While for females, they have more of a chance of inheriting a dominant and
counteracting allele on the other X chromosome.
• Haemophilia is one X linked recessive disorder where blood fails to clot. So for a
female to get it she needs to be homozygous. For a male to NOT get it, he needs
to have the gene for normal blood clotting on his small Y so it can counteract the
other one on X.
• Men have higher rates of colour blindness, night blindness, atrophy of the optic
nerve etc due to x linked recessive genes.
Interactions among genes • Complicated traits such as intelligence, creativity, sociability are actually affected
by interaction of multiple genes and not just one gene. This explains why normal
parents could give birth to a genius and that genius would still have ordinary kids.
• Further more, there are modifier genes which are genes that influence the
expression of ANOTHER gene, exerting their influence indirectly. E.g. - early
development of cataract (condition in which the lens of the eye become clouded),
although the occurrence of cataract is determined by a dominant gene. The nature
of cataract formation is influenced by modifier genes so if the cloudiness forms
along the periphery of the lens or in the centre.
• Refer pg 51. Table of genetic disorders.
Why harmful alleles survive
• Harmful alleles survive mainly because they are not harmful in a heterozygous
state which allows them to passed on. E.g. - Allele for phenylketonuria (PKU)
where you fail to metabolize protein phenylalanine which is in milk (basic diet
for infants) just as long as the child as a normal allele it will survive. BUT if the
child is homozygous, then this fail of metabolizing the protein can cause damage
to nervous system and mental retardation. So, this allele survives mostly in
heterozygous individuals allowing it to be passed on even though it is activated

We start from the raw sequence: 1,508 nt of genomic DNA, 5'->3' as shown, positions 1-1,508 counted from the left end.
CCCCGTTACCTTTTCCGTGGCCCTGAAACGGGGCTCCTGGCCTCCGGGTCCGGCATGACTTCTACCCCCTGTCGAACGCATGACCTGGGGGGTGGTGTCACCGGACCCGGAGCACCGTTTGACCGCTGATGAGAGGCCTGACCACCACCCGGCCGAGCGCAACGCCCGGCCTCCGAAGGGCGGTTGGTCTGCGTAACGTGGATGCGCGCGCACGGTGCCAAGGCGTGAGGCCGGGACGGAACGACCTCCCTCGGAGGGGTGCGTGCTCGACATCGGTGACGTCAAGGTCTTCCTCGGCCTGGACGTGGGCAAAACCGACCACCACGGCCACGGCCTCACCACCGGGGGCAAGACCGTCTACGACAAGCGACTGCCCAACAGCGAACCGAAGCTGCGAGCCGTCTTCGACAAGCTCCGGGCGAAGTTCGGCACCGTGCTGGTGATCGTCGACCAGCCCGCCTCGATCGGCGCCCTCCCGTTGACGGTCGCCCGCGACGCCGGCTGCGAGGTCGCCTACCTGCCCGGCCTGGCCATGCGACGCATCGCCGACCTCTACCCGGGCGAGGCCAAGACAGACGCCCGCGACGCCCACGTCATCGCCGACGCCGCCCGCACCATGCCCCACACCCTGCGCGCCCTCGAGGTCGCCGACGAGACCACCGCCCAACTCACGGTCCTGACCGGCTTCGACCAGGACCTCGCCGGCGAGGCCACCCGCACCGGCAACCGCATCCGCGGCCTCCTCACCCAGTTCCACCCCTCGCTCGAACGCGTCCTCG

only 25% of the time if both the parents are carriers.
• Some potentially harmful alleles survive because they are beneficial in
combination with a normal allele. E.g. - sickle anaemia (red cells become
distorted as when low in oxygen and cause severe pain shortness of breath and
blockage of blood vessels) which affects people from Canada and USA BUT
majority of people affected are in Africa. This reason this allele not only survives
but also flourishes is because it provides built in resistance against malaria which
prevalent in Africa but only if the person is heterozygous(1 normal allele, 1 sickle
cell anaemia allele) allowing these individuals to survive better than others. But
the built in protection for malaria does little when the person is homozygous
because sickle cell anaemia it self is dangerous and can kill.
• Developmental disorders are not only caused by genes or gene groups but entire
chromosomes. These chromosomal abnormalities arise during the process of
meiosis and are not present in the parents of the child.
• E.g. - Down syndrome: physical and mental retardation and unique physical
appearance (short stature, almond shaped eyes etc). They have heightened
susceptibility to leukemia, heart disorders and respiratory infections. Down
syndrome is caused by having 3 set of chromosomes in chromosome 21. So this
disorder is also called trisomy 21. This extra chromosome most often comes from
the mother, where her homologous pair of 21rst chromosome failed to divide. The
chance of this happening during pregnancy increase with the mothers age AND
the fathers age. Father over 40, mother over 35 have a higher risk. Kids with
Down syndrome develop normally until 6 months, but then their development slows down and they may have trouble speaking complex sentences and even
analyzing their surroundings. But with enough care, it is possible for a kid with
Down syndrome to hold a job and become competent.
Sex chromosomal anomalies
• Sometimes abnormalities happen within the sex chromosomes. For example,
females born with only 1 X, so XO this happens because the fathers sperm did not
contain an X or a Y. This is called Turner syndrome (characteristics include:
short, stubby fingers, webbed necks, and unusually shaped mouths and ears).
Normal intelligence with deficits in visual and spatial processing. They are sterile.
Also cant interpret social cues as well
• Females can also have three Xs instead; appear normal and normal sexual